Risk Management

Community Banks Object to Verizon Buyout Loan

CoBank, a government-sponsored enterprise designed to provide credit to farmers and ranchers, has no place in the $12 billion deal, a bank group says.
Vincent RyanOctober 24, 2013

One of the lenders in the syndicate that is financing a major buyout deal is not like the others. Indeed, it shouldn’t be allowed to participate in the deal at all, says the Independent Community Bankers of America.

The deal is Verizon Communications’ $130 billion purchase of Vodafone’s stake in Verizon Wireless. The lender, CoBank, is part of the Farm Credit System (FCS) and is a government-sponsored enterprise (GSE) created to provide loans to farmer-owned cooperatives and agricultural producers. According to regulatory filings, CoBank is financing $725 million of the $12 billion bank loan that Verizon is using in the buyout — $362.5 million in three-year commitments and $362.5 million in three-year commitments.

4 Powerful Communication Strategies for Your Next Board Meeting

4 Powerful Communication Strategies for Your Next Board Meeting

This whitepaper outlines four powerful strategies to amplify board meeting conversations during a time of economic volatility. 

“On its face, CoBank’s involvement appears to be an effort to leverage its GSE status deeply into the realm of multinational, non-agricultural, non-rural and non-cooperative corporate financial deals,” wrote Camden Fine, president and CEO of the ICBA, in a letter to the FCS’s regulator.

Family farm barn“This is not a rural loan,” says Mark Scanlan, senior vice president of agriculture and rural policy at the ICBA. “It’s very aggressive mission creep.”

The Verizon credit is part of a pattern of FCS banks and other members trying to expand their lending authority the last several years “to use [their] government-sponsored subsidies to compete with rural community banks,” wrote Fine.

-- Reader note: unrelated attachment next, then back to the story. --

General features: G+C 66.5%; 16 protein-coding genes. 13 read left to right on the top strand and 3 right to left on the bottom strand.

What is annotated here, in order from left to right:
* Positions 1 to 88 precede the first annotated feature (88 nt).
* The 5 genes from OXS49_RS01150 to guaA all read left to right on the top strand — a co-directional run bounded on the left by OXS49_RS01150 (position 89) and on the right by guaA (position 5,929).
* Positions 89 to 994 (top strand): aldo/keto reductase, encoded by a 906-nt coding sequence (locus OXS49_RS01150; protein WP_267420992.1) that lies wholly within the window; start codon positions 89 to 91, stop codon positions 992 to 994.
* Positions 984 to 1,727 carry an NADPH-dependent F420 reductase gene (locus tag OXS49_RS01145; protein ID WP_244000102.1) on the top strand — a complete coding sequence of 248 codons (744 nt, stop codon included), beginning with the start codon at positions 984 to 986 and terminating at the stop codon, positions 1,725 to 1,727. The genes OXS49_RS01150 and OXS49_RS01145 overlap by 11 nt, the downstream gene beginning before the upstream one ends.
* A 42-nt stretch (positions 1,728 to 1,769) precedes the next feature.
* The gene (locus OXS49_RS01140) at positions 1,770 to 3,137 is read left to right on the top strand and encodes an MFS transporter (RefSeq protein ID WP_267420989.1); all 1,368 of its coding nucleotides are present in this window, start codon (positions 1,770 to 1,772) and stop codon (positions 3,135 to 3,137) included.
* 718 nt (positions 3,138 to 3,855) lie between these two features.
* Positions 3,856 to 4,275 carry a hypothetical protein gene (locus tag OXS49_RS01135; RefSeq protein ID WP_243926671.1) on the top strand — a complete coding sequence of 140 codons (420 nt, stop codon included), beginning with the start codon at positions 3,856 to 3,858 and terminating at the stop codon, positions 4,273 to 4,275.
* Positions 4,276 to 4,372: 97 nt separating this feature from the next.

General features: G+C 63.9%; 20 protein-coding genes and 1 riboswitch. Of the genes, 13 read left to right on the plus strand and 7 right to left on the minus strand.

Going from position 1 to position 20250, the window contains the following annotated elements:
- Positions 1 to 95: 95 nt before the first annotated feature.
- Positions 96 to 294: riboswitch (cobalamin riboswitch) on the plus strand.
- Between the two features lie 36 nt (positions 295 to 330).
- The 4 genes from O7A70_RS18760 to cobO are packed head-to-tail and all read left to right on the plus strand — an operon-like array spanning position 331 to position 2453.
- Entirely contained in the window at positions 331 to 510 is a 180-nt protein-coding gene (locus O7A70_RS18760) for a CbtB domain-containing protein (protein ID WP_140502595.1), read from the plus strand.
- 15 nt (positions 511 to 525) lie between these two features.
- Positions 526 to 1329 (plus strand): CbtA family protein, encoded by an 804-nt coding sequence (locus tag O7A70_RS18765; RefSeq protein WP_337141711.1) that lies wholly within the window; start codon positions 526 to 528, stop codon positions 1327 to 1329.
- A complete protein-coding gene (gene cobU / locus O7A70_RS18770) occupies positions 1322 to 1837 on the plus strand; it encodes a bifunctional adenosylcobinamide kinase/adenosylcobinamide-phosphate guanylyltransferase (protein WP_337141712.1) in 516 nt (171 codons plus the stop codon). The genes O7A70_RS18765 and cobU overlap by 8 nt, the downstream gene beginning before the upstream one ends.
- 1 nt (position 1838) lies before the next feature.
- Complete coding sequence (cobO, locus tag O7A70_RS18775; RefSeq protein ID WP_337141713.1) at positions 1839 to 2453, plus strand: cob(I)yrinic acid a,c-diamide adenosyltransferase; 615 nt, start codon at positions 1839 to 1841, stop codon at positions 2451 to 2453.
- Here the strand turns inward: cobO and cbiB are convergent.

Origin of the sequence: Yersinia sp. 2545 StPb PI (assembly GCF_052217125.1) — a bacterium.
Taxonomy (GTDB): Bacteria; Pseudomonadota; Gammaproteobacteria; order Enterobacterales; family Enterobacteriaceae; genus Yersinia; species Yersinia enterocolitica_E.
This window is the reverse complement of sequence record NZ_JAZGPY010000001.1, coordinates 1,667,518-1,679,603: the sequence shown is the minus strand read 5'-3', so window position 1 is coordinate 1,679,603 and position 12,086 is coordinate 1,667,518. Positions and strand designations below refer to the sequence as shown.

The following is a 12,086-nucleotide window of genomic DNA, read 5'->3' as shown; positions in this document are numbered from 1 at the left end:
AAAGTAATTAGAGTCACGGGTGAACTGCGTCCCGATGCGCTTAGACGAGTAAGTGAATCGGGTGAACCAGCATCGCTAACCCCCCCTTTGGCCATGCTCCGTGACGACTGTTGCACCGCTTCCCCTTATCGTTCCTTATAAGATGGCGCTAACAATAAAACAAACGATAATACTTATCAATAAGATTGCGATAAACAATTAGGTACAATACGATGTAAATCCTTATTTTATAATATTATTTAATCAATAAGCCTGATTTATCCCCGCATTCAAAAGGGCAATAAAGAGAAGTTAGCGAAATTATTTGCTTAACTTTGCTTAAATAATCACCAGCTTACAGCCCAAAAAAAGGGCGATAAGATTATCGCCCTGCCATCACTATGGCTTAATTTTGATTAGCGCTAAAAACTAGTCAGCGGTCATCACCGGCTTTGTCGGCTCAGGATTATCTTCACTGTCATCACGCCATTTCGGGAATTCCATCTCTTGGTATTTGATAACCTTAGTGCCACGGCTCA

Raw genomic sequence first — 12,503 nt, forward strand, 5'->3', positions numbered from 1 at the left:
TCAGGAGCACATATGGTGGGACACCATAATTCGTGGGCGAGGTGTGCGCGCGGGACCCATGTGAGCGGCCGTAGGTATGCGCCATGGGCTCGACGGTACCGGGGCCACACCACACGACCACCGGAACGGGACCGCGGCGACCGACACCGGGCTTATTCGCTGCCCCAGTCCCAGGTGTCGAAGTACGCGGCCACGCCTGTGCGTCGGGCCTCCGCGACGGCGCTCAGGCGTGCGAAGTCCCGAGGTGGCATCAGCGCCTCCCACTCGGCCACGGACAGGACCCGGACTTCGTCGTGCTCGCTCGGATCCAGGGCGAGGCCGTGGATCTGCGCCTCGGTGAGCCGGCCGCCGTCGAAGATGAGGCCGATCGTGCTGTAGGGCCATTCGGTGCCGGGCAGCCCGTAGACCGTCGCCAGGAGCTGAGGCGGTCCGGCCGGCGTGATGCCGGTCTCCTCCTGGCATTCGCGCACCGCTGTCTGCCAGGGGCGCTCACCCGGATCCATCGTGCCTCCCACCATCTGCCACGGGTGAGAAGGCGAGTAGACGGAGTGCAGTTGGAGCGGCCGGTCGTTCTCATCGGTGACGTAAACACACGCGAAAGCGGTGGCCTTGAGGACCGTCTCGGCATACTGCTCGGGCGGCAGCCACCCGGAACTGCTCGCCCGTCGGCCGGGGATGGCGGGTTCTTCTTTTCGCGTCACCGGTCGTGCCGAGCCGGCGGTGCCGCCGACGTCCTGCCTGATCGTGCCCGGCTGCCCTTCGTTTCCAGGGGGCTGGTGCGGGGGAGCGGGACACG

Other lending institutions in the FCS network are doing the same thing as CoBank, says Scanlan. “They want to make loans to hotels, hospitals, medical clinics and restaurants,” he says. In some cases they are shutting community banks out of those kinds of deals, Scanlan adds, although he says he doesn’t think CoBank had prevented any community banks from participating in the Verizon loan.

The “combined subsidies” a GSE like CoBank gets allow it to offer borrowers very low rates, Scanlan says. “They can issue bonds and obtain funding at rates just above Treasury’s cost of borrowing,” for example. GSEs are exempt from state and local taxes and don’t pay taxes on income derived from mortgages or any other kind of real-estate loan.

On October 17, Fitch Ratings placed some ratings of the Farm Credit System on ratings watch due to the possible U.S. government default. At the time, Fitch said FCS banks “could not exist without the funding advantage provided to them by the U.S. government’s implicit guarantee.”

Indeed, Fitch said the likelihood of support for individual FCS banks was “incrementally greater than for systemically important commercial banks given the banks’ public mission and GSE status.”

In response to the ICBA letter about the Verizon loan, CoBank issued the following general statement about its lending activities:

“As part of CoBank’s mission to support infrastructure in rural communities, we provide credit to a wide variety of rural communications companies, including voice, Internet, cable, wireless and data-service providers. The communications landscape continues to evolve rapidly, and there is a great deal of interdependence among companies to deliver modern communications services to rural communities.”

In its May earnings release, CoBank reported total loans of $73 billion. Its net income declined 3% on a quarterly basis, to $209 million.

Image: Wikimedia Commons